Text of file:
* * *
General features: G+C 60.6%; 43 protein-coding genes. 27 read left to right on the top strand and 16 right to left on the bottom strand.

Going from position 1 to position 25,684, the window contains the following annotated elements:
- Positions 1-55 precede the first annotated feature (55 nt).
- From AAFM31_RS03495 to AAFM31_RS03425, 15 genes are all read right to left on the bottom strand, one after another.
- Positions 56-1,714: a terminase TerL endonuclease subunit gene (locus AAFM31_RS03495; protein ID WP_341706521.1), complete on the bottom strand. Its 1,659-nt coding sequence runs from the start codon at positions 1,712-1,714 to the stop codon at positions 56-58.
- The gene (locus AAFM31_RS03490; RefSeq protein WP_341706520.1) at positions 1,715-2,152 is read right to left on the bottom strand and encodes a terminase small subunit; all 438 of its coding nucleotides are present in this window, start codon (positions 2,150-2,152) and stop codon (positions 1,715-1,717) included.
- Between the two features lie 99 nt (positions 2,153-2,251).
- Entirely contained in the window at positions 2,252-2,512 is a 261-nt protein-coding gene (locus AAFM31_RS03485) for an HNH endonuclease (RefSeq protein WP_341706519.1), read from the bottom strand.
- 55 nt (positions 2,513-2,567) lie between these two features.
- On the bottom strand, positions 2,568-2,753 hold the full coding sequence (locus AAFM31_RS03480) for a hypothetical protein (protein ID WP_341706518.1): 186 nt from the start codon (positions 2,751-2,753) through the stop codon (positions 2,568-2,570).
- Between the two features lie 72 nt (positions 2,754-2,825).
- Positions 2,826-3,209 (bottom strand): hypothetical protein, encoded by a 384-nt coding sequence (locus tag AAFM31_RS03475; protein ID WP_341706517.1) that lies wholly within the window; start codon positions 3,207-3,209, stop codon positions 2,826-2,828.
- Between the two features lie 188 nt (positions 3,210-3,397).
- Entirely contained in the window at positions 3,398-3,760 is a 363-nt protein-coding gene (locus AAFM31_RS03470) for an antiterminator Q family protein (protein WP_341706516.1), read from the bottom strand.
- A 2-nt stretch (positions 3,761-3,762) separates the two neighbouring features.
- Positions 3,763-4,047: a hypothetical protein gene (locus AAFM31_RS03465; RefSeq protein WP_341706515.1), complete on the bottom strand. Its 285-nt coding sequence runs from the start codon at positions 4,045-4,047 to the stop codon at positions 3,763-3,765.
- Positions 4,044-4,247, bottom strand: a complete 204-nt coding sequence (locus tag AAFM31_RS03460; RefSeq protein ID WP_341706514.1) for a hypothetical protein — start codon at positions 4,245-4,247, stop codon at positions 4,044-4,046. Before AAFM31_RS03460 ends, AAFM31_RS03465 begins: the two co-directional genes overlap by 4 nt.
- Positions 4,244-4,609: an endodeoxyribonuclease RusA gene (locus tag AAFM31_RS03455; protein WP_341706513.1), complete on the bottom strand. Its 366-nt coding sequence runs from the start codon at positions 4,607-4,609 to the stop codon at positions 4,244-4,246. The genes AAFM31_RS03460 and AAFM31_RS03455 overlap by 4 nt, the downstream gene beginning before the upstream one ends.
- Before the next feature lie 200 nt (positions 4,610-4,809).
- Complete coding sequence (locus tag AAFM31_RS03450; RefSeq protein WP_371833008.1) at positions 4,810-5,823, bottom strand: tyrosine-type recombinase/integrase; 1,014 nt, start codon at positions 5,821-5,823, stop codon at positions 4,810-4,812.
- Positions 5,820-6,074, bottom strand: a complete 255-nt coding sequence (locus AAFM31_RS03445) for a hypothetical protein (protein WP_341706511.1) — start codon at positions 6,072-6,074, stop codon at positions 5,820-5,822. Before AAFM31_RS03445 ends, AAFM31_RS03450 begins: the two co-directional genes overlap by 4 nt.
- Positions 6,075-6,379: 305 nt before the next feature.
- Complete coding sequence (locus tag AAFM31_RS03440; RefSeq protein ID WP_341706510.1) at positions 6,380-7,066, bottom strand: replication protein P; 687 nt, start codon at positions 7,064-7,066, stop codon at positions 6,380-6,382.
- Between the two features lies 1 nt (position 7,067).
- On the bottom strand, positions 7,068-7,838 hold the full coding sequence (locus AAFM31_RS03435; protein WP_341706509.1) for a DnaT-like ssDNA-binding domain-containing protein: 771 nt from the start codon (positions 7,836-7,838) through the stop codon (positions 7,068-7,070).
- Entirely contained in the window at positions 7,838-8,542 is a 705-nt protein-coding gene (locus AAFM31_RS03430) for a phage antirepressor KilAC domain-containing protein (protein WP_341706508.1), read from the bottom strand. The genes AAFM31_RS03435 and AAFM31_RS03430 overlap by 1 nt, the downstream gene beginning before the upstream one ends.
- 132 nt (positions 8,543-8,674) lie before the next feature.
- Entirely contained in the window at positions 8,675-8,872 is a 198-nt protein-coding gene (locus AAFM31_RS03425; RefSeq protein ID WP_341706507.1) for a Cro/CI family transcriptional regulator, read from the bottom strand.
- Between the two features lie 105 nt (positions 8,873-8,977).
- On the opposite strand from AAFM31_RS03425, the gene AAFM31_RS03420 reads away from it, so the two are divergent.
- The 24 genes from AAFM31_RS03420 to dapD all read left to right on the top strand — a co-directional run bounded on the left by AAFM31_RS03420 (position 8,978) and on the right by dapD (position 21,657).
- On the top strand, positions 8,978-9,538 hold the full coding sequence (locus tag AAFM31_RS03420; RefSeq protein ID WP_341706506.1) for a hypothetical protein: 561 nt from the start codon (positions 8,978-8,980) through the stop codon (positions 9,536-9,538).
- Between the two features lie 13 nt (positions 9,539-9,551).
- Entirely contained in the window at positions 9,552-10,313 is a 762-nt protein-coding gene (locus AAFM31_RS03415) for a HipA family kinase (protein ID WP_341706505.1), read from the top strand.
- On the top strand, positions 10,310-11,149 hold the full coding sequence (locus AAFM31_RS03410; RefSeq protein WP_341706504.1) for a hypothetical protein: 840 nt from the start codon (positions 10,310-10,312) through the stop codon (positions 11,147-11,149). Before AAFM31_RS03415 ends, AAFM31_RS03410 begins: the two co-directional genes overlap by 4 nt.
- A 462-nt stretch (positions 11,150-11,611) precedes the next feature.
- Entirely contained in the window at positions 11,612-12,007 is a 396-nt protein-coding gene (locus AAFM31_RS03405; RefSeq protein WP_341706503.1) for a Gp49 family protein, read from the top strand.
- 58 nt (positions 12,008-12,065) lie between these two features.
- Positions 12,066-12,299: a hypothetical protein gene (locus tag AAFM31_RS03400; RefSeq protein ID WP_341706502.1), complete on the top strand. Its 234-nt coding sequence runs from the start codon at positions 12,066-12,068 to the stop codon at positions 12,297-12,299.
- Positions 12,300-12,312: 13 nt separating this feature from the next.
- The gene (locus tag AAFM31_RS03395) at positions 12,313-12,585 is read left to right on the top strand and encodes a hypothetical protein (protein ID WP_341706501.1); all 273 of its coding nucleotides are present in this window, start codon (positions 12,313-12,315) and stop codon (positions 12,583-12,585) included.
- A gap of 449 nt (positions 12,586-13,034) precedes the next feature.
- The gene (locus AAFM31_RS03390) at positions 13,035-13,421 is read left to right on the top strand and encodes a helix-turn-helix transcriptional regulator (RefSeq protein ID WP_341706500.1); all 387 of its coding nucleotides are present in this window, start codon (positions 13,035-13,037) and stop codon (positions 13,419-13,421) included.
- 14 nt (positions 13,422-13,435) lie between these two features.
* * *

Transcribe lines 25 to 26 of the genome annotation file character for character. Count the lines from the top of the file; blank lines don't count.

- On the bottom strand, positions 7,068-7,838 hold the full coding sequence (locus AAFM31_RS03435; protein WP_341706509.1) for a DnaT-like ssDNA-binding domain-containing protein: 771 nt from the start codon (positions 7,836-7,838) through the stop codon (positions 7,068-7,070).
- Entirely contained in the window at positions 7,838-8,542 is a 705-nt protein-coding gene (locus AAFM31_RS03430) for a phage antirepressor KilAC domain-containing protein (protein WP_341706508.1), read from the bottom strand. The genes AAFM31_RS03435 and AAFM31_RS03430 overlap by 1 nt, the downstream gene beginning before the upstream one ends.